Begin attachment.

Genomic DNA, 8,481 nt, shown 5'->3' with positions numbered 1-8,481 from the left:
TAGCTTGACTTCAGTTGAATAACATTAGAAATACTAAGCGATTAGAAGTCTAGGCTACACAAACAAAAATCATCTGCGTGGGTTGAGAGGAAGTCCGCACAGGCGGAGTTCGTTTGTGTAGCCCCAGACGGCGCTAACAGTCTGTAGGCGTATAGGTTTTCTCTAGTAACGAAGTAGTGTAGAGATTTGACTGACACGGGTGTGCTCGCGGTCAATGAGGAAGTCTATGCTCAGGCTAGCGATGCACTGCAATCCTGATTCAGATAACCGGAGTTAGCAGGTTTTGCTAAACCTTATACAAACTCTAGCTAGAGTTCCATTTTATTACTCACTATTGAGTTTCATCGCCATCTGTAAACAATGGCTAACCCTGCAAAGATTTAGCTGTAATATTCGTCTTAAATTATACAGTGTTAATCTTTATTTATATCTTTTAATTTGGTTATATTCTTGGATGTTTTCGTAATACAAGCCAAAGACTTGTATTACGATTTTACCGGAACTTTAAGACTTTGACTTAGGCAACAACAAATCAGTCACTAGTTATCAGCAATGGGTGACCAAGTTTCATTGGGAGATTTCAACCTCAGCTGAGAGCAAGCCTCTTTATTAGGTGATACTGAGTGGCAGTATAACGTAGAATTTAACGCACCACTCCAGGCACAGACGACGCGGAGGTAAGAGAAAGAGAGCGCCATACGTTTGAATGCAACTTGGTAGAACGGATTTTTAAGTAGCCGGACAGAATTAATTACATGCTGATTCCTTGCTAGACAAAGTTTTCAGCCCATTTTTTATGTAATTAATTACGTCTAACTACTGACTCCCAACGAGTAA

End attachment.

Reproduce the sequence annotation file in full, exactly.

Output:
Genomic DNA, 8,481 nt, shown 5'->3' with positions numbered 1-8,481 from the left:
TAGCTTGACTTCAGTTGAATAACATTAGAAATACTAAGCGATTAGAAGTCTAGGCTACACAAACAAAAATCATCTGCGTGGGTTGAGAGGAAGTCCGCACAGGCGGAGTTCGTTTGTGTAGCCCCAGACGGCGCTAACAGTCTGTAGGCGTATAGGTTTTCTCTAGTAACGAAGTAGTGTAGAGATTTGACTGACACGGGTGTGCTCGCGGTCAATGAGGAAGTCTATGCTCAGGCTAGCGATGCACTGCAATCCTGATTCAGATAACCGGAGTTAGCAGGTTTTGCTAAACCTTATACAAACTCTAGCTAGAGTTCCATTTTATTACTCACTATTGAGTTTCATCGCCATCTGTAAACAATGGCTAACCCTGCAAAGATTTAGCTGTAATATTCGTCTTAAATTATACAGTGTTAATCTTTATTTATATCTTTTAATTTGGTTATATTCTTGGATGTTTTCGTAATACAAGCCAAAGACTTGTATTACGATTTTACCGGAACTTTAAGACTTTGACTTAGGCAACAACAAATCAGTCACTAGTTATCAGCAATGGGTGACCAAGTTTCATTGGGAGATTTCAACCTCAGCTGAGAGCAAGCCTCTTTATTAGGTGATACTGAGTGGCAGTATAACGTAGAATTTAACGCACCACTCCAGGCACAGACGACGCGGAGGTAAGAGAAAGAGAGCGCCATACGTTTGAATGCAACTTGGTAGAACGGATTTTTAAGTAGCCGGACAGAATTAATTACATGCTGATTCCTTGCTAGACAAAGTTTTCAGCCCATTTTTTATGTAATTAATTACGTCTAACTACTGACTCCCAACGAGTAA